Instead, the BBC presenter has ignited controversy by telling growers to stick to our native species and turf out foreign ones.
Don - who recently hosted the Around The World In 80 Gardens series - now stands accused of trying to uproot thousands of years of plant-collecting history in the UK.
At the Oxford Literary Festival, he told his audience: "British gardeners must learn to tell you a story through their gardens."
"Gardening with indigenous plants and working with nature by tweaking it is so much more interesting than imposing on to the natural world."
"The interesting gardens are related to geographical/historical/ personal context."
"Growing plants in a garden that would not exist without you is not very interesting."
In a recent interview, the Gardeners' World presenter - who has pledged to plant only native species in his Herefordshire garden - said: "Elsewhere in the world, indigenous plants play a key part in establishing national identity."
"We have an incredibly rich and fascinating plant heritage which we downplay - so I am planting oak, ash, hawthorn, yew, aspen and alder, as well as primroses, violets, roses."
"He is confusing biodiversity and native plants. Plants and trees are used for social, economic and environmental reasons."
Luke Harding, manager of Westonbirt-plant centre, said: "Doing away with 'foreign' plants would effectively wipe out several thousand years of plant- collecting history.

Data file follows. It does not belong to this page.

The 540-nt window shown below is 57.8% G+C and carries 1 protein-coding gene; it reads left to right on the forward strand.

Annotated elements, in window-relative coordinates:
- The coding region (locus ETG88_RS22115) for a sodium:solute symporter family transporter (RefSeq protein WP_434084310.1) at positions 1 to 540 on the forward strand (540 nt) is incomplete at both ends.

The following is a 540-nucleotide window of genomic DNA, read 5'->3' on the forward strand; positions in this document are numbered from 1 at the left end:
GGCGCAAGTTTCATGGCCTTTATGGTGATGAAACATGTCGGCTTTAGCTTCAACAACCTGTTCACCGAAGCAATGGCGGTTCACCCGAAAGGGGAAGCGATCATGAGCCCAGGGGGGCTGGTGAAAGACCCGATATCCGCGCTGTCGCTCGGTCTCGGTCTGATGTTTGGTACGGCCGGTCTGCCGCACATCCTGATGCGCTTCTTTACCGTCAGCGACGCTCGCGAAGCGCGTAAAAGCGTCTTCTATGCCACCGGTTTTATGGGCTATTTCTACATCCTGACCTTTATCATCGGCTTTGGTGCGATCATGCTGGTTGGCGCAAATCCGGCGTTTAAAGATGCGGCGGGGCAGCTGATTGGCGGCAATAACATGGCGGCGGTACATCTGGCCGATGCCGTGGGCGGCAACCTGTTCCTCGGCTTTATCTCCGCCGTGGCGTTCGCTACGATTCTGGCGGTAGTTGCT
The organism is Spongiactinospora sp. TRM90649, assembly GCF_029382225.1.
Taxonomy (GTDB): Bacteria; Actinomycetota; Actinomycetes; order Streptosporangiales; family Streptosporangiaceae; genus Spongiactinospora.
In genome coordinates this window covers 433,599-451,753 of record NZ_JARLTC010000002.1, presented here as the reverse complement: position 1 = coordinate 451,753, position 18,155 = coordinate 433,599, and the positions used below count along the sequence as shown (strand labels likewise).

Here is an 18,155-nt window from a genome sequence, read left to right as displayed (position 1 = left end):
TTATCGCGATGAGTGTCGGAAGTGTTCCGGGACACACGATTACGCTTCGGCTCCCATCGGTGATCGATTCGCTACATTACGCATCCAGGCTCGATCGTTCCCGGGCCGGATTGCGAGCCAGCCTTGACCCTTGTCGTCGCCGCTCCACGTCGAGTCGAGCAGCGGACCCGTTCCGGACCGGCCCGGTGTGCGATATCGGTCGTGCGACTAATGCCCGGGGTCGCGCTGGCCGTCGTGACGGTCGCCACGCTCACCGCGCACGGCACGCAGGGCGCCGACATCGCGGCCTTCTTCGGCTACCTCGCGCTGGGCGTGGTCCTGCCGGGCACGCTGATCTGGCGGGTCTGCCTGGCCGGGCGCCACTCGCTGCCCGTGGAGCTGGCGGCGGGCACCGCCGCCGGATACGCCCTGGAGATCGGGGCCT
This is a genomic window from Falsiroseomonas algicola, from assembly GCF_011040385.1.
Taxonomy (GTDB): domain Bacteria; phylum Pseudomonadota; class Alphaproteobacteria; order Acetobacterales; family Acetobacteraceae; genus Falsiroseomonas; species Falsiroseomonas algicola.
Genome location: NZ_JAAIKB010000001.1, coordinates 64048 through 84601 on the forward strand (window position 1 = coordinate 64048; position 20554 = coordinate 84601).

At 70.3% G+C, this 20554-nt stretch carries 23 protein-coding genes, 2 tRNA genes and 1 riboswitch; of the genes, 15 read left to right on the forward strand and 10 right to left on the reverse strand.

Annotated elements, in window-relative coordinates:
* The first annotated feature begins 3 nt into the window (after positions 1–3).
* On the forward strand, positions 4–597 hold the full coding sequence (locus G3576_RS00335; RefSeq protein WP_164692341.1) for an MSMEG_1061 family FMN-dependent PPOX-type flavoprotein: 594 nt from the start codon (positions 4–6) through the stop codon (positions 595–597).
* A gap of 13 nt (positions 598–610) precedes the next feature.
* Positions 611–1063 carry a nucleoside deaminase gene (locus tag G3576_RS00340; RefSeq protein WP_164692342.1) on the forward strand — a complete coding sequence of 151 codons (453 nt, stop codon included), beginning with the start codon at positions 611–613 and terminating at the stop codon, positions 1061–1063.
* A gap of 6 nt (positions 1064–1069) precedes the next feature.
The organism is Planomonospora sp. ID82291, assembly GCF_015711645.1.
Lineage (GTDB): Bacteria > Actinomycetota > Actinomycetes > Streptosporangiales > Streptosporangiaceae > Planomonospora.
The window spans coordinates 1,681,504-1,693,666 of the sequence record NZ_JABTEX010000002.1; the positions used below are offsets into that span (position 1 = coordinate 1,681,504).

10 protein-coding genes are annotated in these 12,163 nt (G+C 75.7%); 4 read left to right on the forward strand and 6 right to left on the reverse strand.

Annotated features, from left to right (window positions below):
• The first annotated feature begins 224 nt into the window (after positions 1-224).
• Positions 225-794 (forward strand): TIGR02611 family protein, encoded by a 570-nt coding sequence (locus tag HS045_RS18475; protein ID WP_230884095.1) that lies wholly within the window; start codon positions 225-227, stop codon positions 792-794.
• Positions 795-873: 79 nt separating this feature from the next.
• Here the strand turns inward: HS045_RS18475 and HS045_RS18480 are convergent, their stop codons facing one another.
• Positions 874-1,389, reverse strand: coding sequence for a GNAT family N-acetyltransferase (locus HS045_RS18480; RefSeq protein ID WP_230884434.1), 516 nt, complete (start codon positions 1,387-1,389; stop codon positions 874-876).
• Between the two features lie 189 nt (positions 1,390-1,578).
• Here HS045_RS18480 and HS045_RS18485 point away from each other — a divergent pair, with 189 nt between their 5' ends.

"The vast array of non-native plants available in Britain is something that we are recognised for and that has given us our identity."
Nottingham University grounds manager Ian Cooke said: "Has Monty lost the plot? Does he think gardeners will take his suggestions seriously when we have a wonderful palette of exotic plants from around the world that seem to thrive in our unpredictable climate?"
Guy Barter, of the Royal Horticultural Society, said: "The RHS suggests that a range of native and non-indigenous garden plants are good for wildlife. There is no reason to restrict yourself to native plants, of which there are rather few. In fact it's essential for wildlife to have a healthy mix of native and non-native plants."
And why? It won't save the planet, it would just make our lives so much poorer. Just to satisfy the ego of this over-opinionated TV presenter? Most definitely not a real gardener!
Sorry if I shouted a bit there, but I do feel so passionately about the many styles of gardens we have created over the centuries, and, of course, the role of Cannas, a non-native plant, in those gardens.